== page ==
UPDATE: Below is an article we published when we confirmed findings about the Honor Guard discharging when dropped. In a relatively short period of time after this finding, Honor Defense began offering a voluntary upgrade that made the Honor Guard even safer and no longer vulnerable to a potential discharge when impacted on the rear. You can learn more about the upgrade here: Honor Defense Announces Free Voluntary Upgrades to Any Honor Guard Pistol Owner
Over the past few days there's been a lot of talk about the drop safety of Honor Defense's Honor Guard 9mm pistol. It has become quite the popular little gem for a gun manufactured by a company that's been around for barely 2 years.
We've been impressed with Honor Defense since the get-go because of their great pride in making quality guns in America by American craftsmen, and not just ANY craftsmen–these are U.S. Military veterans. It is a company that exudes patriotism.
Enter into the crowded single-stack 9mm compact market the Honor Guard pistol. It is a sort of cross between a S&W M&P Shield in its shape and looks and the SIG P320 in its engineering and design. It is a striker-fired, semi-auto with completely ambidextrous controls and a trigger that is sans-trigger safety. And therein lies one of its potential problems with being a drop-safe pistol. It would seem that the trigger and some of the other internals have enough mass to them that when dropped on the rear of the slide at a negative 30-degree angle (similar to the P320 with its own drop safety issues) it is capable of tripping the trigger and causing the gun to be fired.
The news was broken by Patrick Roberts, formerly of The Firearm Blog, currently striking out on his own with TheFirearmRack.com. He was prompted to take out all his guns from his safe and start striking them on the rear of the slide with a mallet to determine if there were any other firearms that might suffer from the same drop safety issue as the P320. It was discovered that the Honor Guard, with some similarly designed internal components, was also susceptible. This was demonstrated with both a drop on the ground and with the mallet strikes.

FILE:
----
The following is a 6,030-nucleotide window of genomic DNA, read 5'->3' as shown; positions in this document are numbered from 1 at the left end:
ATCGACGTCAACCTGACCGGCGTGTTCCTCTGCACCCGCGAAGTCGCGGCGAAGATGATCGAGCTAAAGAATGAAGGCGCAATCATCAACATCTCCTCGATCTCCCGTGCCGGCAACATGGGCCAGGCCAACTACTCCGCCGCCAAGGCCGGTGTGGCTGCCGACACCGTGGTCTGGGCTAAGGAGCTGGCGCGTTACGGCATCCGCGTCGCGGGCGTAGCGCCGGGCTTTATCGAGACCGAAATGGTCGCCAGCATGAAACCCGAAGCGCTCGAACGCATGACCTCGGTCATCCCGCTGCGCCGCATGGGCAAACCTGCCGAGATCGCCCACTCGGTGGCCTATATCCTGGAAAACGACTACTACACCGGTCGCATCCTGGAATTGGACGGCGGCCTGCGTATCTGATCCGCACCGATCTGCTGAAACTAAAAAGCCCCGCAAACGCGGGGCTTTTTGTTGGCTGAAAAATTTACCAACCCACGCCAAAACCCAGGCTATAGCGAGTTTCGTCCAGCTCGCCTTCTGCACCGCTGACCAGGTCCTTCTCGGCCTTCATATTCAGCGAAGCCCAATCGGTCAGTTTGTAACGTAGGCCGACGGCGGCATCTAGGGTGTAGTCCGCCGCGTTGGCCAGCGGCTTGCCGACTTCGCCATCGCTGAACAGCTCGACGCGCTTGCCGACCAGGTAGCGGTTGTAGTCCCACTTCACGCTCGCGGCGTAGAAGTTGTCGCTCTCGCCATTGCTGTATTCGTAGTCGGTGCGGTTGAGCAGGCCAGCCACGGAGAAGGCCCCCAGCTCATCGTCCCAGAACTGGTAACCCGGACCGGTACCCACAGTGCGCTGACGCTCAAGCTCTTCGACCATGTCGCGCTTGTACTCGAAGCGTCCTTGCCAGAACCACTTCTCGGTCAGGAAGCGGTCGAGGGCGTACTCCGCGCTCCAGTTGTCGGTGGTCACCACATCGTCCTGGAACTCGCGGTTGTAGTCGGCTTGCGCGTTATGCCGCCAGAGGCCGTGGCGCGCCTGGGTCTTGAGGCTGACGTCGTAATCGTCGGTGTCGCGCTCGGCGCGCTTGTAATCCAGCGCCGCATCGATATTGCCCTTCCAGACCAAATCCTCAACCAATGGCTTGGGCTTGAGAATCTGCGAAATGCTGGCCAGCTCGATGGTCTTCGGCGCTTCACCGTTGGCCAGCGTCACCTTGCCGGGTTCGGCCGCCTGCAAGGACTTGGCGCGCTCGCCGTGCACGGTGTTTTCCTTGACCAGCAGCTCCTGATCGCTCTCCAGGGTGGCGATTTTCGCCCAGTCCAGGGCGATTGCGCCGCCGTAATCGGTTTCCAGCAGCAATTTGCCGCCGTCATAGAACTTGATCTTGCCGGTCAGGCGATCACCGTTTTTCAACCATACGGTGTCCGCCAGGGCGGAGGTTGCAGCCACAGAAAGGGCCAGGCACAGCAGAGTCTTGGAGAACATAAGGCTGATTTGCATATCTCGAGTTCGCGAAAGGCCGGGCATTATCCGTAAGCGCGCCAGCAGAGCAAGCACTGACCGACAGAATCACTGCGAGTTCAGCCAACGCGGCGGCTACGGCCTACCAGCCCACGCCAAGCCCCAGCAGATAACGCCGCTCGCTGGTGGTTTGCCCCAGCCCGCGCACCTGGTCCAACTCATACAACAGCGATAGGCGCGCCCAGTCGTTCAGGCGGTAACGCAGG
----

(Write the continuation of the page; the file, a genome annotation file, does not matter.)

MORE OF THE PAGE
After contacting Honor Defense to inform them of his discovery, Patrick states that The Firearm Blog suppressed the story, threatening to fire him if he did anything to publish it. He has since left TFB and started The Firearm Rack and thus was able to get the story out. Since then others have corroborated the results with tests coming in from Sootch00 and Jeremy over at TheTruthAboutGuns.com.
We decided we wanted to perform our own independent test to see what sort of results we could come up with. [Video Down Below]
First we needed to acquire an Honor Guard pistol since we didn't already have one on hand. We were able to find one in stock with a local dealer, and ConcealedCarry.com President, Jacob Paulsen, was able to make the purchase. We wanted to purchase it ourselves from a random dealer so as not to have any reason to suspect the gun was altered or modified in any way.
Next we put it through a fairly rapid 200-round test to check function and reliability. We found the gun to be quite reliable. However, it did have a couple of issues. First of all, it struggled to positively extract fired casings when the magazine was removed from gun. This is not entirely alarming as there are a number of other guns that also struggle with this same issue including many Glocks. Secondly, it did have one failure-to-feed malfunction which ironically occurred on exactly the 200th round–our last round as part of the initial function check and testing.